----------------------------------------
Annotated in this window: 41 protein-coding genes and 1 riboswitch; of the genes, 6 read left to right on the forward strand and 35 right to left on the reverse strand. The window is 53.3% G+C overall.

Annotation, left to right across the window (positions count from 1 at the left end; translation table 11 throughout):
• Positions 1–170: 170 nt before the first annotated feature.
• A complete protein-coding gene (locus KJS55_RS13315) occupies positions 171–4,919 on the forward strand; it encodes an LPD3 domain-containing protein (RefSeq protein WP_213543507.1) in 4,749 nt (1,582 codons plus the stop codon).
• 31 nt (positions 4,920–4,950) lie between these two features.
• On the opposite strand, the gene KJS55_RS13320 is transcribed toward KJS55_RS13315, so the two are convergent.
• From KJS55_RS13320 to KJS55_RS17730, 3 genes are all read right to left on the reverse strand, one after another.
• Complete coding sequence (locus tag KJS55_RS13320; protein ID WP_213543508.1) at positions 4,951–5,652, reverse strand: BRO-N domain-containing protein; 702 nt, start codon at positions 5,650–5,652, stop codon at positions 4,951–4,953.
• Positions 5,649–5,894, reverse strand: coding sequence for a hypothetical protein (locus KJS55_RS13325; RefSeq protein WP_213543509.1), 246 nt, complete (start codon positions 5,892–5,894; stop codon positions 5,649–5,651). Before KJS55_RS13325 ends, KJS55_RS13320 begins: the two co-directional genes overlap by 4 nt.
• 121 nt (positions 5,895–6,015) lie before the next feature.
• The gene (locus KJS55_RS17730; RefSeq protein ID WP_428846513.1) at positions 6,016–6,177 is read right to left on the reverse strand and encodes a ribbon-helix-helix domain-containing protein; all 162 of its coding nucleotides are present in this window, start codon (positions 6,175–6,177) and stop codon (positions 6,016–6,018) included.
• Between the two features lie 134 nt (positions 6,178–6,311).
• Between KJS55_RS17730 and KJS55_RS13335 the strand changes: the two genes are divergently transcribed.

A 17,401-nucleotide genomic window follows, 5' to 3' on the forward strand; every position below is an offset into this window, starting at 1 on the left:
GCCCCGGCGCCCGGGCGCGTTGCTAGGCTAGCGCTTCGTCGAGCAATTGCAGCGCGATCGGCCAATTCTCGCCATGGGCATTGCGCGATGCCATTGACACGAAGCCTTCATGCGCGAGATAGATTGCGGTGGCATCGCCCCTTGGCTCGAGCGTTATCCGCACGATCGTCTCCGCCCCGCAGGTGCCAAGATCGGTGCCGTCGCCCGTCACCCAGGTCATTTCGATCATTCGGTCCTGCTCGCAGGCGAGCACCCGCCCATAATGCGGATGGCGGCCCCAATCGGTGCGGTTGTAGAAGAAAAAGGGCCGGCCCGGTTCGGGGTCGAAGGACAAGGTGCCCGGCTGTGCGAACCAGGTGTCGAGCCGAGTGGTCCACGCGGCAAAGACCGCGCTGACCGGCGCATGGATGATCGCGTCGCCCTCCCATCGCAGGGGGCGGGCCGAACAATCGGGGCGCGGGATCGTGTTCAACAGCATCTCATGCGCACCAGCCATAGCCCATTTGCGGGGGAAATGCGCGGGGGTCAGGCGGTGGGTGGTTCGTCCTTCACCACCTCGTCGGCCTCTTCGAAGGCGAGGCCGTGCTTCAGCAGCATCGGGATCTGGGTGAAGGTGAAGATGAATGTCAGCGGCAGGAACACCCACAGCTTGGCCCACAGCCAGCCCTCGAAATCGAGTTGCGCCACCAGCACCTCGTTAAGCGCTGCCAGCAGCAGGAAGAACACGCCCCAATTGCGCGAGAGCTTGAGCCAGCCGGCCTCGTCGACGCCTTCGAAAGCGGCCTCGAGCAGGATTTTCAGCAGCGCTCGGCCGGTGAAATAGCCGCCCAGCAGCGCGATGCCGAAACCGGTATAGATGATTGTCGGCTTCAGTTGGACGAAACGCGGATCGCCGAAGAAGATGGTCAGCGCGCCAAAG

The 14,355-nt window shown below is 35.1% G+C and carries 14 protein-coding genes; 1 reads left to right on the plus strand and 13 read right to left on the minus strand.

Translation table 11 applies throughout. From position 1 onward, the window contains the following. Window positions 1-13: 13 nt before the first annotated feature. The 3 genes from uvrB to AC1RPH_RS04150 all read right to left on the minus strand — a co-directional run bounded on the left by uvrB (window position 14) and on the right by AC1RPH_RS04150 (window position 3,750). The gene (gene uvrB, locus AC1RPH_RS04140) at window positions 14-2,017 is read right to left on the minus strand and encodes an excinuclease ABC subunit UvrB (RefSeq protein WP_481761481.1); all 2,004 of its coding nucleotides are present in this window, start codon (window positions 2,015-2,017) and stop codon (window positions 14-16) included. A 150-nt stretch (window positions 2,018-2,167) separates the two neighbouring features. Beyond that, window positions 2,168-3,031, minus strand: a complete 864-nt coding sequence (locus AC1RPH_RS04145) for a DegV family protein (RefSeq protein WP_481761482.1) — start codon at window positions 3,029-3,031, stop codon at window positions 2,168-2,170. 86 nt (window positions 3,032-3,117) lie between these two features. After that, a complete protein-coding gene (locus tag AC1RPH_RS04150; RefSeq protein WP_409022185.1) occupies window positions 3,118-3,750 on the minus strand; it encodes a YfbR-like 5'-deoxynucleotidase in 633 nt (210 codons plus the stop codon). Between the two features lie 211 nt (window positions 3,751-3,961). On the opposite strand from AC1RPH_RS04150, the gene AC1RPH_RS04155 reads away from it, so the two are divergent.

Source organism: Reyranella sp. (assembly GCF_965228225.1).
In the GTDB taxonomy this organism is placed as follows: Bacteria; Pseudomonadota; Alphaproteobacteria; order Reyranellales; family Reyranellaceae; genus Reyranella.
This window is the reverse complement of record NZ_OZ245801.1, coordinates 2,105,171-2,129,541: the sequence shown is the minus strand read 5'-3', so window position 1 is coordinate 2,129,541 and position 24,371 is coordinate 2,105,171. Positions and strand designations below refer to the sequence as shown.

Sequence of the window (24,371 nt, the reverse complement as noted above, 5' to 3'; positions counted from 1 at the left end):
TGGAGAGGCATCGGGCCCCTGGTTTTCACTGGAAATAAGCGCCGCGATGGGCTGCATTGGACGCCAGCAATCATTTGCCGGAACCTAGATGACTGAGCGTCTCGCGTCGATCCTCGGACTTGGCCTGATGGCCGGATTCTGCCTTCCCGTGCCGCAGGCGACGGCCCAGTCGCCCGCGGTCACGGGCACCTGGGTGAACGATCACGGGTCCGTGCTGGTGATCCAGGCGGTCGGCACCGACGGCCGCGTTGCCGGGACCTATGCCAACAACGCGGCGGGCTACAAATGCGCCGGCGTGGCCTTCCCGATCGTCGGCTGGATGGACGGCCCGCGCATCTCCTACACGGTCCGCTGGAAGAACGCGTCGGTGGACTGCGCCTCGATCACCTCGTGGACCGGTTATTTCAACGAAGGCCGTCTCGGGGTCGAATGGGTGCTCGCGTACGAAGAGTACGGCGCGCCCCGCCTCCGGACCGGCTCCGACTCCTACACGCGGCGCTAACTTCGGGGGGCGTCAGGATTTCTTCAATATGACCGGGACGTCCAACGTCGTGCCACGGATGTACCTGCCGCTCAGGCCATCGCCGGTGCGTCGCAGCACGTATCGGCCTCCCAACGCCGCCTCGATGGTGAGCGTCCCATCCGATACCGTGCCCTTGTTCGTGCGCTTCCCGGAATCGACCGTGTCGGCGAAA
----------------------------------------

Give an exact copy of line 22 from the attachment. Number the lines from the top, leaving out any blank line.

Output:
TGGAGAGGCATCGGGCCCCTGGTTTTCACTGGAAATAAGCGCCGCGATGGGCTGCATTGGACGCCAGCAATCATTTGCCGGAACCTAGATGACTGAGCGTCTCGCGTCGATCCTCGGACTTGGCCTGATGGCCGGATTCTGCCTTCCCGTGCCGCAGGCGACGGCCCAGTCGCCCGCGGTCACGGGCACCTGGGTGAACGATCACGGGTCCGTGCTGGTGATCCAGGCGGTCGGCACCGACGGCCGCGTTGCCGGGACCTATGCCAACAACGCGGCGGGCTACAAATGCGCCGGCGTGGCCTTCCCGATCGTCGGCTGGATGGACGGCCCGCGCATCTCCTACACGGTCCGCTGGAAGAACGCGTCGGTGGACTGCGCCTCGATCACCTCGTGGACCGGTTATTTCAACGAAGGCCGTCTCGGGGTCGAATGGGTGCTCGCGTACGAAGAGTACGGCGCGCCCCGCCTCCGGACCGGCTCCGACTCCTACACGCGGCGCTAACTTCGGGGGGCGTCAGGATTTCTTCAATATGACCGGGACGTCCAACGTCGTGCCACGGATGTACCTGCCGCTCAGGCCATCGCCGGTGCGTCGCAGCACGTATCGGCCTCCCAACGCCGCCTCGATGGTGAGCGTCCCATCCGATACCGTGCCCTTGTTCGTGCGCTTCCCGGAATCGACCGTGTCGGCGAAA